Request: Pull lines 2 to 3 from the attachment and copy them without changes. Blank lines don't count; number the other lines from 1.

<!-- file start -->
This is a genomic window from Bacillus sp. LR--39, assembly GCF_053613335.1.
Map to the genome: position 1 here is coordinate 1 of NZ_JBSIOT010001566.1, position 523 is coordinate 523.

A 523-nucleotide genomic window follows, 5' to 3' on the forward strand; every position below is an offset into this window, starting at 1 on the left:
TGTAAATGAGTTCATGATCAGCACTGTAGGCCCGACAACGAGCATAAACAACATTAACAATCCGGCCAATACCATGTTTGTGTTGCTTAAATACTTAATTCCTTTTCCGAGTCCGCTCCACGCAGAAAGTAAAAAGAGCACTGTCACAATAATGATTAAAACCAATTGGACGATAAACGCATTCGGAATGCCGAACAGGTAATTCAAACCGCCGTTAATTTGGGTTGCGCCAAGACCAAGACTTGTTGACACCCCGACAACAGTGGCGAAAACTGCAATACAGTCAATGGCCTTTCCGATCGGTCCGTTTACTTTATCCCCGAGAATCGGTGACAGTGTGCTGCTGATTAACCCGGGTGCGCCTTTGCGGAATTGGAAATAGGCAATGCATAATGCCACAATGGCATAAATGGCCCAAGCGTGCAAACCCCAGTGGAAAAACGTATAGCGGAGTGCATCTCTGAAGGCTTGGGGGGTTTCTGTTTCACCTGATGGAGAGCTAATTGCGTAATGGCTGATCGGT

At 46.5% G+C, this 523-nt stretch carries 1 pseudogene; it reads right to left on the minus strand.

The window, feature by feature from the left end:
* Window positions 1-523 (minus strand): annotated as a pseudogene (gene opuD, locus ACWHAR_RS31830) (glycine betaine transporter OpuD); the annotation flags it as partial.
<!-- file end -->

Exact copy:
Map to the genome: position 1 here is coordinate 1 of NZ_JBSIOT010001566.1, position 523 is coordinate 523.

A 523-nucleotide genomic window follows, 5' to 3' on the forward strand; every position below is an offset into this window, starting at 1 on the left: